It was late 2008; I had received a full scholarship from my new employer, the Institute of Management Sciences, and had moved to the United Kingdom to pursue a PhD degree at Southampton. I was keeping myself updated on the developments in my native town of Swat, which had fallen under the Taliban’s rule. The government’s writ had all but disappeared in Swat and the neighboring areas, and much to the shock and horror of those living in these villages, the Taliban had transformed into a frightening, cruel monster. They would chop off the heads of their opponents and hang their bodies at a main square in Mingora. They had sabotaged a number of police stations, murdered many of its officers and other government employees. As local law enforcement fell to ruin, the government deployed the armed forces in the region. By that time, however, the danger was already overflowing and things were out of control.
With more unfortunate consequences in the area a year after I left, I decided to get for my family, to take them with me to the UK in order to protect them from the physical and mental torture. I barely recognized Swat when I returned. Every voice had been silenced by the Taliban. No one could speak against them—even in their private circles—as doing so carried a death sentence. I remember my father stopping me from talking against the Taliban inside my own home out of fear the Taliban may find out and kill me. That was how strong the Taliban’s intelligence network had grown. It was hard to know who to trust and who was loyal to the Taliban. Pakistan Army checkpoints were next to every Taliban checkpoint. Less than a mile away in some cases, and yet the government-sanctioned military did nothing to stop the Taliban. A passenger car would pass through both checkpoints with every person on board screened by both. Many people of the region, including myself,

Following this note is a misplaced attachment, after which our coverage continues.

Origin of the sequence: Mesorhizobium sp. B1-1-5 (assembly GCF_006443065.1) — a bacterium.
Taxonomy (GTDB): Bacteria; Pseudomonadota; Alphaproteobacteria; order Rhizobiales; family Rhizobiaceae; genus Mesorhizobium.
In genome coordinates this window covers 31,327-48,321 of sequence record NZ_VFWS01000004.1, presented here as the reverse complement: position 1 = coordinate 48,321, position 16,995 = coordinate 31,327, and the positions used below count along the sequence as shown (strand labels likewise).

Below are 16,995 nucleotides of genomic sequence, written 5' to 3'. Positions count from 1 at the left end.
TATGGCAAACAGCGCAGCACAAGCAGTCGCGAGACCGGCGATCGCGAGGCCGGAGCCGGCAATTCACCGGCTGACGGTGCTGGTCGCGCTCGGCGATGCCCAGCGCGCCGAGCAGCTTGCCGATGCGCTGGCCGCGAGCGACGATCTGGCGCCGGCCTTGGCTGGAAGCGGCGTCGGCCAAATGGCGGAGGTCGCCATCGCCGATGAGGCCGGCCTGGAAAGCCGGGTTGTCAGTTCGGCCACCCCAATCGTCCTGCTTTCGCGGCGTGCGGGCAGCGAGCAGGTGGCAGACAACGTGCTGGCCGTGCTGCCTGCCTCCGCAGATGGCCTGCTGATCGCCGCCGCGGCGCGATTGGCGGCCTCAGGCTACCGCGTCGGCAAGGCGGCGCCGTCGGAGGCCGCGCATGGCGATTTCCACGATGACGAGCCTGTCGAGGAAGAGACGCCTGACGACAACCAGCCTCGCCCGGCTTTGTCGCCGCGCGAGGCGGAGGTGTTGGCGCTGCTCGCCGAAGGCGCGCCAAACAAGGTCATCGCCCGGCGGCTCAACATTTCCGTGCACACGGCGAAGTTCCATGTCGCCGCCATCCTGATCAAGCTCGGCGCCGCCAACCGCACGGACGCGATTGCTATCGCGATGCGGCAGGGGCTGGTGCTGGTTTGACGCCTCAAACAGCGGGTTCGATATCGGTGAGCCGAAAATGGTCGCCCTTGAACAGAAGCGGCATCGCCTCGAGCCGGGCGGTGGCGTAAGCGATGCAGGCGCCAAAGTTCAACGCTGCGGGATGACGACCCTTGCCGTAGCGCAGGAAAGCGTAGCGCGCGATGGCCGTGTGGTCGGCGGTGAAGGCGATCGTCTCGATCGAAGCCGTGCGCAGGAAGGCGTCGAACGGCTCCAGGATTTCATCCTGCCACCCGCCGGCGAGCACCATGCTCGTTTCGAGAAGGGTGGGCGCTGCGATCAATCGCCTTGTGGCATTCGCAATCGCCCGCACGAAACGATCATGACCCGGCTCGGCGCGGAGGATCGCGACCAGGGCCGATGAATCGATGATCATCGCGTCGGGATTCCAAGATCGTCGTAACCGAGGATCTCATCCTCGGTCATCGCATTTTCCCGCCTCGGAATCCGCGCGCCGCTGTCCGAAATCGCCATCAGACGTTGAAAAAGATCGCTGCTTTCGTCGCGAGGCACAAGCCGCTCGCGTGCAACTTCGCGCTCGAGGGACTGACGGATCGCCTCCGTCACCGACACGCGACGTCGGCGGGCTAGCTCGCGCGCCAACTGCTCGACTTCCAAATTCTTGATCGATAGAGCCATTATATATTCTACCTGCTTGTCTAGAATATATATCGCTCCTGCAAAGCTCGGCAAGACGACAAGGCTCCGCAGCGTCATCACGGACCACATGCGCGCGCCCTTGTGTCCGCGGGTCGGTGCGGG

The Taliban, once believed to be a voice of the people, was now transformed into a brutal force against any sources of enlightenment and hope. They had ordered the closing of girls’ schools and had blown up a number of them, including the only two schools of my village. Their promises of justice and order were now replaced by extreme uncertainty, fear and suspicion. Anyone questioning their methods were either killed or silenced. In one instance, village residents stood up to stop the Taliban from blowing up the only girls’ school of their village, Kishawra. This peaceful opposition resulted in the entire village detained by the Taliban in a government building, less than half a mile away from the Army checkpoint. This happened right under the eyes of our government, and nothing was done to help these people. Now, after witnessing the fate of that one village, no one would dare stand up against the Taliban. This was the level of fear and terror they embodied.
There is always light at the end of a tunnel, and a minute spark of light shines brightly in complete darkness. Despite the risk to their own lives, there were a few courageous visionaries in the area, unafraid to speak up against the Taliban. Ziauddin Yousafzai, the father of Malala, was one of them. I remember him talking against the atrocities in a media interview, a simple thing that took a tremendous amount of nerve. Malala had also started writing her diary on the BBC’s website about what she went through when her school was closed. These acts deemed “insignificant” were direct opposition to the brutal tyranny of the Taliban. At a time when even I could not have the courage to speak against the same tyranny in my own home, Ziauddin and Malala refused to surrender to the fear. I salute them both for serving as beacons of optimism in a situation of complete hopelessness.
Dr. Shakir Ullah is currently working as Professor of Finance at Stratford University, USA. Earlier, he taught at the University of Southampton, UK, and Institute of Management Sciences, Pakistan. Shakir has also worked as Global Business and Financial Analyst with different companies including Microsoft, Honda, MasterCard, Walt Disney and Jaguar, just to name a few.
Shakir holds PhD from UK and MBA from Korea, both earned with distinction. He has also published several research articles in reputed international journals.